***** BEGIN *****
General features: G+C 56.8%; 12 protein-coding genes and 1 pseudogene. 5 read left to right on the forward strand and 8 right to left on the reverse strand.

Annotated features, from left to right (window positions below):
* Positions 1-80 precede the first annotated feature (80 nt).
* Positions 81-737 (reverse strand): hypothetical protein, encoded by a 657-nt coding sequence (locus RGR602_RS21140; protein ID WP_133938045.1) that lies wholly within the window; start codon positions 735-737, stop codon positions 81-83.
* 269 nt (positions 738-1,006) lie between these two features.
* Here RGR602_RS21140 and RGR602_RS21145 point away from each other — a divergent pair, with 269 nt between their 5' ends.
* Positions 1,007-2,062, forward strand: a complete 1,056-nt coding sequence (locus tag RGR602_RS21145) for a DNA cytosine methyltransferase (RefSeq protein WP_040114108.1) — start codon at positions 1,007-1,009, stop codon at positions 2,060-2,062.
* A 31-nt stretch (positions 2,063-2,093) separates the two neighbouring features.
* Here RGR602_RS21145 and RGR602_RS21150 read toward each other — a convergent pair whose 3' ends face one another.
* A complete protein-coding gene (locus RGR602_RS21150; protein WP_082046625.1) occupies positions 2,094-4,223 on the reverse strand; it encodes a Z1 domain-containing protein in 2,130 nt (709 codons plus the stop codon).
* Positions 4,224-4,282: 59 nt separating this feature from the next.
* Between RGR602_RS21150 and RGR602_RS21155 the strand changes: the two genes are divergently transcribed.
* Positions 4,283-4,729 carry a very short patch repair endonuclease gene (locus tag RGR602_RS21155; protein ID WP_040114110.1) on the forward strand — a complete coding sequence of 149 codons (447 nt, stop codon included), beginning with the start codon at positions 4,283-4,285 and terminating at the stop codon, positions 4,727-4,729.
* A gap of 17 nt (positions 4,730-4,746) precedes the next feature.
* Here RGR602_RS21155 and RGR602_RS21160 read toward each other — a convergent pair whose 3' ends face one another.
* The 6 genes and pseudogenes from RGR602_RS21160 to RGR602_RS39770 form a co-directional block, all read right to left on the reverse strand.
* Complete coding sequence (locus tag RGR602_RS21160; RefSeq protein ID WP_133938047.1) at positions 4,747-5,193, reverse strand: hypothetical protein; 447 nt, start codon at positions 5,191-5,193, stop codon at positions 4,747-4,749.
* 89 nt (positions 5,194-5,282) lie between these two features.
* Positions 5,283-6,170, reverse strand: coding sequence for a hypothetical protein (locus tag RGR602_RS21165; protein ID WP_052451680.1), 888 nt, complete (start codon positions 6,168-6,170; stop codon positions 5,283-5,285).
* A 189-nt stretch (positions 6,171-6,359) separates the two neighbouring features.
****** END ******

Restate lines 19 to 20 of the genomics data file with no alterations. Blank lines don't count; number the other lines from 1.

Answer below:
* Positions 5,283-6,170, reverse strand: coding sequence for a hypothetical protein (locus tag RGR602_RS21165; protein ID WP_052451680.1), 888 nt, complete (start codon positions 6,168-6,170; stop codon positions 5,283-5,285).
* A 189-nt stretch (positions 6,171-6,359) separates the two neighbouring features.